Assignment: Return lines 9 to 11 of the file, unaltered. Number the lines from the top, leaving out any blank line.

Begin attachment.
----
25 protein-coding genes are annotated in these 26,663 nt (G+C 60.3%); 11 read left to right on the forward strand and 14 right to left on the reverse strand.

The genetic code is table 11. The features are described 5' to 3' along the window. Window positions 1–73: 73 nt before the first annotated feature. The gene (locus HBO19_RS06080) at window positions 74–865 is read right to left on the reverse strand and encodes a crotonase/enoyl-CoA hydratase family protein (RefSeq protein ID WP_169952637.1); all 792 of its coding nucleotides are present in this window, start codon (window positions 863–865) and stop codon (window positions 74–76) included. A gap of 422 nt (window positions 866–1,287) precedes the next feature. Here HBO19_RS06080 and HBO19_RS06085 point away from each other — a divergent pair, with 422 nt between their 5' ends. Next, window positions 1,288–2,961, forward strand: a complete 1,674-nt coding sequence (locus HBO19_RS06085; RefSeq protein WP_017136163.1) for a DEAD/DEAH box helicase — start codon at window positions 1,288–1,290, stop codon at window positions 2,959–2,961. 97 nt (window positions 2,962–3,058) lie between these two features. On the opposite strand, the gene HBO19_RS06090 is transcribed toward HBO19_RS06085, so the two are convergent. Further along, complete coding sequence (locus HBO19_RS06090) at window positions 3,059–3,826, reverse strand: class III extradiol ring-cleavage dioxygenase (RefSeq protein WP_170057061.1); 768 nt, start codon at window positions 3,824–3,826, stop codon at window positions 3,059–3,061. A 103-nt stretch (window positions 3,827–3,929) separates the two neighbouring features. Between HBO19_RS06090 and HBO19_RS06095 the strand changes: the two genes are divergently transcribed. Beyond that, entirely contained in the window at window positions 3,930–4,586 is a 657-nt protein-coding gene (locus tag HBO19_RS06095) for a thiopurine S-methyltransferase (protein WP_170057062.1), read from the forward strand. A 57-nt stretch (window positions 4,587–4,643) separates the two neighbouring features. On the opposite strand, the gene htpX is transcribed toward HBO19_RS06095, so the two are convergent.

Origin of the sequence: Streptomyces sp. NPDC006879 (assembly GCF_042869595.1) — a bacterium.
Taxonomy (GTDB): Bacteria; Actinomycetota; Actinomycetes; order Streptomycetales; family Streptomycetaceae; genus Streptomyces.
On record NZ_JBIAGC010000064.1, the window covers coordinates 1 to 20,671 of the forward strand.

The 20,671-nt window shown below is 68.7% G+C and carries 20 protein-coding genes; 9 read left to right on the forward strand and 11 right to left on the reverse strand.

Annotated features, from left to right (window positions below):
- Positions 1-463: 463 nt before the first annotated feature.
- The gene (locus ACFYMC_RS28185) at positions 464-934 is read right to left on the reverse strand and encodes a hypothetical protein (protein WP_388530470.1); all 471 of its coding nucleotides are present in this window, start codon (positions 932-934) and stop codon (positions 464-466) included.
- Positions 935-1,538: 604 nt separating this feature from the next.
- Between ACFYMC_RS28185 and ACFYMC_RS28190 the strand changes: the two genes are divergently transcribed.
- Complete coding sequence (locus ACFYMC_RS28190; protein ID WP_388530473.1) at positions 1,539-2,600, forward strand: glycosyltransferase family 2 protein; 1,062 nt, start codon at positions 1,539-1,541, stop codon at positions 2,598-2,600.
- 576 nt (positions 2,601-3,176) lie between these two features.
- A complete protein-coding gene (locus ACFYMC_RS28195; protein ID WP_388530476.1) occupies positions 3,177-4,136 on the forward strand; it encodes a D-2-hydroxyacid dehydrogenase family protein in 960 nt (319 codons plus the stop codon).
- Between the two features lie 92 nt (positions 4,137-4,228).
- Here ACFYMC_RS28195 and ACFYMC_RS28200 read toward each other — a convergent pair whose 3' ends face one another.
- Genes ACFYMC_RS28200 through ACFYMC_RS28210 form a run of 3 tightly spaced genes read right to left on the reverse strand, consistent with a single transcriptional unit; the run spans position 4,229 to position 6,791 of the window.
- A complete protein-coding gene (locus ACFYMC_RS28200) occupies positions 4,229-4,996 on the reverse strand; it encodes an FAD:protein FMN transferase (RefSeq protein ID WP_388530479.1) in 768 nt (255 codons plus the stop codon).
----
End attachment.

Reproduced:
- The gene (locus ACFYMC_RS28185) at positions 464-934 is read right to left on the reverse strand and encodes a hypothetical protein (protein WP_388530470.1); all 471 of its coding nucleotides are present in this window, start codon (positions 932-934) and stop codon (positions 464-466) included.
- Positions 935-1,538: 604 nt separating this feature from the next.
- Between ACFYMC_RS28185 and ACFYMC_RS28190 the strand changes: the two genes are divergently transcribed.